Fielder makes his choice: Detroit
He nets 9-year, $214m contract
The Detroit Tigers responded to a jarring injury with an audacious move.
Free agent first baseman Prince Fielder and the Tigers agreed yesterday to a nine-year, $214 million contract that fills the AL Central champions’ need for a power hitter, a person familiar with the deal said.
Detroit boldly stepped up in the Fielder sweepstakes after the recent knee injury to star Victor Martinez. A week ago, the Tigers announced the productive designated hitter could miss the entire season after tearing his left ACL during offseason conditioning.
CBS first reported the agreement with Fielder.
The person told the AP the deal was subject to a physical. The person spoke on condition of anonymity because the contract was not yet complete.
The Tigers won their division by 15 games before losing in the AL Championship Series to Texas. Adding the 27-year-old Fielder gives the Tigers two of the game’s premier sluggers, pairing him with Miguel Cabrera.
With Fielder now in the fold, general manager Dave Dombrowski and owner Mike Ilitch have a team that figures to enter the 2012 season as a favorite to repeat in the division - with an eye on winning the franchise’s first World Series title since 1984.
The move also keeps Fielder’s name in the Tigers’ family. His father, Cecil, became a big league star when he returned to the majors from Japan and hit 51 home runs with Detroit in 1990.
Prince hit .299 with 38 home runs and 120 RBIs last season. He is a three-time All-Star and was the MVP of last year’s event in Phoenix.
The deal is only the fourth $200 million contract in baseball history, following Alex Rodriguez’s $275 million, 10-year contract with the Yankees, A-Rod’s $252 million, 10-year deal with Texas, and Albert Pujols’s $240 million, 10-year contract last month with the Angels.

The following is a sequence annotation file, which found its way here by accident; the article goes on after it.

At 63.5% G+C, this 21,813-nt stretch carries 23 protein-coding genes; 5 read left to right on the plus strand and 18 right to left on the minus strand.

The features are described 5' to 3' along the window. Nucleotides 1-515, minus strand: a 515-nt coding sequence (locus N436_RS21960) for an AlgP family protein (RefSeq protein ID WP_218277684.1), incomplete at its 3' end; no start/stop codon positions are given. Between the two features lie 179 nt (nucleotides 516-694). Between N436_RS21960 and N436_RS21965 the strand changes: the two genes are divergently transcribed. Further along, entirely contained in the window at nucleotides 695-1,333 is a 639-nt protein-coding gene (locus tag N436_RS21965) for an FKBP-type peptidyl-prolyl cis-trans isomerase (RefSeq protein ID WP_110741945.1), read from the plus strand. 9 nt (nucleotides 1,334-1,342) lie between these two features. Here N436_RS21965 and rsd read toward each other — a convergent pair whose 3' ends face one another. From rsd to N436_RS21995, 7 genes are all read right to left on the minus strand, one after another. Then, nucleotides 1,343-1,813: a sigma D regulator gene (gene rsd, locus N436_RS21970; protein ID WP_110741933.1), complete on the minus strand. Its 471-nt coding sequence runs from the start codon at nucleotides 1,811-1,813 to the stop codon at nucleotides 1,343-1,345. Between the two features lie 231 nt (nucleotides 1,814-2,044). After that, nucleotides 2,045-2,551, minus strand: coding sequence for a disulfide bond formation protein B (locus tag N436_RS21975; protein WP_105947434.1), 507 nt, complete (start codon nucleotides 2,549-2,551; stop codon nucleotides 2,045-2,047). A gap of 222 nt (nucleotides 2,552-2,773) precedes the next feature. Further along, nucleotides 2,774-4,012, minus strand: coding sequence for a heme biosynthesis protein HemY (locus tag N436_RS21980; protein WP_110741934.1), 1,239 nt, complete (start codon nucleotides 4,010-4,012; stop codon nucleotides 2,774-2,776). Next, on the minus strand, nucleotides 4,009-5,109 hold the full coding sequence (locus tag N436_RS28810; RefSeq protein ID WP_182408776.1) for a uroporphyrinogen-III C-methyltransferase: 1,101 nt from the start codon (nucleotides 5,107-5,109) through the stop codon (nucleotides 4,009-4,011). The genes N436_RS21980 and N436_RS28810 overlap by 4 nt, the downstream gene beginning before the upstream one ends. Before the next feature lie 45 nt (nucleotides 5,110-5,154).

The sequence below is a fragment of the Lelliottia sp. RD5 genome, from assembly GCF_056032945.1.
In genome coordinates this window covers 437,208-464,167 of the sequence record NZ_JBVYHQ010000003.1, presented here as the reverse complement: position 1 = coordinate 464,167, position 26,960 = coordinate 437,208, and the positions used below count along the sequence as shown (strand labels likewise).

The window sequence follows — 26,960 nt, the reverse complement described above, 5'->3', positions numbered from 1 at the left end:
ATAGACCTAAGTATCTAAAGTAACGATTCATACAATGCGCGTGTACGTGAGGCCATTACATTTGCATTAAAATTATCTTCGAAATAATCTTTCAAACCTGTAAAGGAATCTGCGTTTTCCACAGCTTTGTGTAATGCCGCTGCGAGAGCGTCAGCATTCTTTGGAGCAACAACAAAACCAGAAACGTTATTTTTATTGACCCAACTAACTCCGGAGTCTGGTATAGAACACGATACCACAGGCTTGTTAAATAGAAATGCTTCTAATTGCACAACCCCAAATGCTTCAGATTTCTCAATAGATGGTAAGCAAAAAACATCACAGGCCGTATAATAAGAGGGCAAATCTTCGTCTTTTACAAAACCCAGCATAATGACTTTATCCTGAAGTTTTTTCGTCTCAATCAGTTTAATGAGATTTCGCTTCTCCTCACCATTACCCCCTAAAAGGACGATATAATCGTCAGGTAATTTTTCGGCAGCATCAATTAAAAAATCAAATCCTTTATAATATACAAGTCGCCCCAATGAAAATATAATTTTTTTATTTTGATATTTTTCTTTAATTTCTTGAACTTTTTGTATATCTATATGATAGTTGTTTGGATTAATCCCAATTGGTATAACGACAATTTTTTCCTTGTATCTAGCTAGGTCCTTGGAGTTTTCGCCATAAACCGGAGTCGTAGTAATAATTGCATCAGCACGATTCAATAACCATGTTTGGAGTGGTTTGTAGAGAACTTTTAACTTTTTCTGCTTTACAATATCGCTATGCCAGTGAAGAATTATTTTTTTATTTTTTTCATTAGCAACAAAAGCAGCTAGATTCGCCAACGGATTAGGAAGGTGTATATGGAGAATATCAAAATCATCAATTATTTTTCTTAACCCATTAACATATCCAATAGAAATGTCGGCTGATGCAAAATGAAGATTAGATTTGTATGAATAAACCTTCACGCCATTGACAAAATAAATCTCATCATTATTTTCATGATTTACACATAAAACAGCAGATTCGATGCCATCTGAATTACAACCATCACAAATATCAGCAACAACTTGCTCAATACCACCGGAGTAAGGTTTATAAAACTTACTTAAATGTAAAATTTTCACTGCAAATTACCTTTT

Lincecum gets $40.5m
Two-time NL Cy Young Award winner Tim Lincecum and the Giants reached a verbal agreement on a two-year contract worth $40.5 million. The deal includes a $500,000 signing bonus and salaries of $18 million this year and $22 million in 2013, a person familiar with the agreement said . . . First baseman Carlos Pena passed a physical and officially rejoined the Rays, a club he helped advance to the postseason in 2008 and 2010. The former Northeastern slugger agreed to a $7.25 million, one-year deal last week . . . Righthander Brandon Morrow and the Blue Jays have agreed to a $21 million, three-year contract that avoided salary arbitration. The 27-year-old Morrow was 11-11 last season with a 4.72 ERA . . . The Athletics and free agent righthander Bartolo Colon agreed to terms on a one-year contract. The 38-year-old went 8-10 with a 4.00 ERA in 29 appearances and 26 starts last year for the Yankees in his 14th big league season. He won the 2005 AL Cy Young Award . . . Infielder Wilson Betemit and the Orioles agreed to a two-year, $3.25 million contract.
Posada calls it quits
As expected, Jorge Posada officially announced his retirement. The five-time All-Star catcher ends his major league career after 17 seasons, all with the Yankees. The 40-year-old Posada finished with a .273 career batting average, 275 home runs and 1,065 RBIs. “I could never wear another uniform,’’ Posada said. “I will forever be a Yankee.’’ Red Sox catcher Jason Varitek weighed in on his rival’s retirement, saying: “After hundreds of head-to-head games during the regular season and the postseason, I can’t say I respect and admire anyone at our position more than I do Jorge.’’ . . . The man who supplanted Posada, Russell Martin, agreed to a one-year, $7.5 million deal to stay with the Yankees. He hit .237 with 18 homers and 65 RBIs last season . . . The Red Sox will hold a Town Hall Meeting featuring manager Bobby Valentine and general manager Ben Cherington Feb. 1 at Worcester Technical High at 7 p.m. . . . About 12 groups submitted initial bids to buy the Dodgers from Frank McCourt, several people familiar with the process said. Among the bidders were Dallas Mavericks owner Mark Cuban and former YES Network chief executive officer Leo Hindery . . . Tony La Russa will become the second retired manager to lead an All-Star team next summer, joining Hall of Famer John McGraw. La Russa concluded a 16-season run in St. Louis with the team’s second World Series title in five years last October, stepping down after 33 seasons overall . . . The agent for Yoenis Cespedes said the Cuban outfielder has established legal residency in the Dominican Republic, the final hurdle to becoming a free agent. Earlier this month, Cespedes said six major league teams - the Marlins, Orioles, Tigers, Indians, Cubs, and White Sox - are interested in him.